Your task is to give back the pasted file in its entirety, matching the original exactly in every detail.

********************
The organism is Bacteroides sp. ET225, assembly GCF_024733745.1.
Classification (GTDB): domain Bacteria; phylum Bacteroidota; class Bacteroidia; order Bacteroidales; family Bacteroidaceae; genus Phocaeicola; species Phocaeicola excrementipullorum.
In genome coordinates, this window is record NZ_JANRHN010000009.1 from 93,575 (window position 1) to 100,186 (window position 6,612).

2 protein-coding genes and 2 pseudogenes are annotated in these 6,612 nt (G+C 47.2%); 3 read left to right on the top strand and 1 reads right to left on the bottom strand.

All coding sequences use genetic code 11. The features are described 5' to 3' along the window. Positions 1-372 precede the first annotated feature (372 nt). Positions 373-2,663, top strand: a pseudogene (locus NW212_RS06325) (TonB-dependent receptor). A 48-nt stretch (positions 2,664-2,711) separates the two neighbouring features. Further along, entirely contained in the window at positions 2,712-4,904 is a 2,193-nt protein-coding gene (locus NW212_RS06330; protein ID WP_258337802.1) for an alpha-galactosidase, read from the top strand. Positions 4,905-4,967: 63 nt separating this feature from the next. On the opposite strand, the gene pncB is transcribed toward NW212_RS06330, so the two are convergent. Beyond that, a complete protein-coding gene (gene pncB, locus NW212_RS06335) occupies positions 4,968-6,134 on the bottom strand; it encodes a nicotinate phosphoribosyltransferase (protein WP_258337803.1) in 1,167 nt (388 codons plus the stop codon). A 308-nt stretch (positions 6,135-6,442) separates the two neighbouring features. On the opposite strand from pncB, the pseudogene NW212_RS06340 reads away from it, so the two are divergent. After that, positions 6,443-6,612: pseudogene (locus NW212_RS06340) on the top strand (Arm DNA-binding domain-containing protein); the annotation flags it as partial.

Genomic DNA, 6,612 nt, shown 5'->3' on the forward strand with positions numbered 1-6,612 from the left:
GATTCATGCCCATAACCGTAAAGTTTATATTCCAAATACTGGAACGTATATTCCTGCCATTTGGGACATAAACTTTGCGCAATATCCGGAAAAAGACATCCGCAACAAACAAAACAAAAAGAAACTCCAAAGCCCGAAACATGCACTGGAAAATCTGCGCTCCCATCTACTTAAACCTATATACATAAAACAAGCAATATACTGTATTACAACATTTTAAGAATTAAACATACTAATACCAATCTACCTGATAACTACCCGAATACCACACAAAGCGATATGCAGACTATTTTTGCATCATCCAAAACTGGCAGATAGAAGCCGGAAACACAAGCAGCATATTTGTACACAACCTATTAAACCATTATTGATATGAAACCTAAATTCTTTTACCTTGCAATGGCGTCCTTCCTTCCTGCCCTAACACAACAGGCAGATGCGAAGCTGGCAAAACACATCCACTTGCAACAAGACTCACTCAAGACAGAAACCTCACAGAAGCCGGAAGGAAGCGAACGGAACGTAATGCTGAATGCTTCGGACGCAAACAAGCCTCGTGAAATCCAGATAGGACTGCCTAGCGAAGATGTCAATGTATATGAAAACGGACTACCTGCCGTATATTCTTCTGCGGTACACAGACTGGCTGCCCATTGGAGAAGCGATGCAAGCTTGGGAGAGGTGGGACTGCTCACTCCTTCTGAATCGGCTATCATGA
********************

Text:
The organism is Bacteroides sp. ET225, assembly GCF_024733745.1.
Classification (GTDB): domain Bacteria; phylum Bacteroidota; class Bacteroidia; order Bacteroidales; family Bacteroidaceae; genus Phocaeicola; species Phocaeicola excrementipullorum.
In genome coordinates, this window is record NZ_JANRHN010000009.1 from 93,575 (window position 1) to 100,186 (window position 6,612).

2 protein-coding genes and 2 pseudogenes are annotated in these 6,612 nt (G+C 47.2%); 3 read left to right on the top strand and 1 reads right to left on the bottom strand.

All coding sequences use genetic code 11. The features are described 5' to 3' along the window. Positions 1-372 precede the first annotated feature (372 nt). Positions 373-2,663, top strand: a pseudogene (locus NW212_RS06325) (TonB-dependent receptor). A 48-nt stretch (positions 2,664-2,711) separates the two neighbouring features. Further along, entirely contained in the window at positions 2,712-4,904 is a 2,193-nt protein-coding gene (locus NW212_RS06330; protein ID WP_258337802.1) for an alpha-galactosidase, read from the top strand. Positions 4,905-4,967: 63 nt separating this feature from the next. On the opposite strand, the gene pncB is transcribed toward NW212_RS06330, so the two are convergent. Beyond that, a complete protein-coding gene (gene pncB, locus NW212_RS06335) occupies positions 4,968-6,134 on the bottom strand; it encodes a nicotinate phosphoribosyltransferase (protein WP_258337803.1) in 1,167 nt (388 codons plus the stop codon). A 308-nt stretch (positions 6,135-6,442) separates the two neighbouring features. On the opposite strand from pncB, the pseudogene NW212_RS06340 reads away from it, so the two are divergent. After that, positions 6,443-6,612: pseudogene (locus NW212_RS06340) on the top strand (Arm DNA-binding domain-containing protein); the annotation flags it as partial.

Genomic DNA, 6,612 nt, shown 5'->3' on the forward strand with positions numbered 1-6,612 from the left:
GATTCATGCCCATAACCGTAAAGTTTATATTCCAAATACTGGAACGTATATTCCTGCCATTTGGGACATAAACTTTGCGCAATATCCGGAAAAAGACATCCGCAACAAACAAAACAAAAAGAAACTCCAAAGCCCGAAACATGCACTGGAAAATCTGCGCTCCCATCTACTTAAACCTATATACATAAAACAAGCAATATACTGTATTACAACATTTTAAGAATTAAACATACTAATACCAATCTACCTGATAACTACCCGAATACCACACAAAGCGATATGCAGACTATTTTTGCATCATCCAAAACTGGCAGATAGAAGCCGGAAACACAAGCAGCATATTTGTACACAACCTATTAAACCATTATTGATATGAAACCTAAATTCTTTTACCTTGCAATGGCGTCCTTCCTTCCTGCCCTAACACAACAGGCAGATGCGAAGCTGGCAAAACACATCCACTTGCAACAAGACTCACTCAAGACAGAAACCTCACAGAAGCCGGAAGGAAGCGAACGGAACGTAATGCTGAATGCTTCGGACGCAAACAAGCCTCGTGAAATCCAGATAGGACTGCCTAGCGAAGATGTCAATGTATATGAAAACGGACTACCTGCCGTATATTCTTCTGCGGTACACAGACTGGCTGCCCATTGGAGAAGCGATGCAAGCTTGGGAGAGGTGGGACTGCTCACTCCTTCTGAATCGGCTATCATGA